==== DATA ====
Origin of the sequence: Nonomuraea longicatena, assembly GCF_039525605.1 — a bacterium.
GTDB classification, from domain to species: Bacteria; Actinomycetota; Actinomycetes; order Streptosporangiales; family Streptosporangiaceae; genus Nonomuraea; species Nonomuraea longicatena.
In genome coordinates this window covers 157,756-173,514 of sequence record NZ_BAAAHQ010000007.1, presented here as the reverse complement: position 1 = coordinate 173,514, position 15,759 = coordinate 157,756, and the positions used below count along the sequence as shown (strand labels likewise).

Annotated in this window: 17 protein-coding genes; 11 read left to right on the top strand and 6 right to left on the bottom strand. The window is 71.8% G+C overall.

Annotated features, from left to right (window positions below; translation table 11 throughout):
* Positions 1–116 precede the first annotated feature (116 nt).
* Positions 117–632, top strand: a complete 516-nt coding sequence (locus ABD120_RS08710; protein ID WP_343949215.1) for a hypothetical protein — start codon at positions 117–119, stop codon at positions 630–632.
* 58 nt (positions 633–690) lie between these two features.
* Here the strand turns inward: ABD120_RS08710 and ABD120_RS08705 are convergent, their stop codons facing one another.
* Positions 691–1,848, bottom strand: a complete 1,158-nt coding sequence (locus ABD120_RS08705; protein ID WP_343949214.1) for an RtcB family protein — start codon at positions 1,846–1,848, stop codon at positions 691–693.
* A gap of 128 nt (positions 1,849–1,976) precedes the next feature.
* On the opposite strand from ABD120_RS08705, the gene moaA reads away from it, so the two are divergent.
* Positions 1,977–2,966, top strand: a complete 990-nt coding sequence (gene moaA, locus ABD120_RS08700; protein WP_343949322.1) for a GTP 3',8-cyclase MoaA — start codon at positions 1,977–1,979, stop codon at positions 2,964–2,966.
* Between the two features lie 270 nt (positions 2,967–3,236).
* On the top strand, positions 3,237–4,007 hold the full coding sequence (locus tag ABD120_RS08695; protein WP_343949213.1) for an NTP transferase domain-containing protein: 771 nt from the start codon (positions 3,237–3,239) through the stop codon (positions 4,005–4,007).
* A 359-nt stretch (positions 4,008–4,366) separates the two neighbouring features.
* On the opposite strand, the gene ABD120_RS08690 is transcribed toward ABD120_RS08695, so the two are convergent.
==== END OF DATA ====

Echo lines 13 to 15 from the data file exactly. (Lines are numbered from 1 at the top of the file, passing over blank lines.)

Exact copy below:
* Positions 1,977–2,966, top strand: a complete 990-nt coding sequence (gene moaA, locus ABD120_RS08700; protein WP_343949322.1) for a GTP 3',8-cyclase MoaA — start codon at positions 1,977–1,979, stop codon at positions 2,964–2,966.
* Between the two features lie 270 nt (positions 2,967–3,236).
* On the top strand, positions 3,237–4,007 hold the full coding sequence (locus tag ABD120_RS08695; protein WP_343949213.1) for an NTP transferase domain-containing protein: 771 nt from the start codon (positions 3,237–3,239) through the stop codon (positions 4,005–4,007).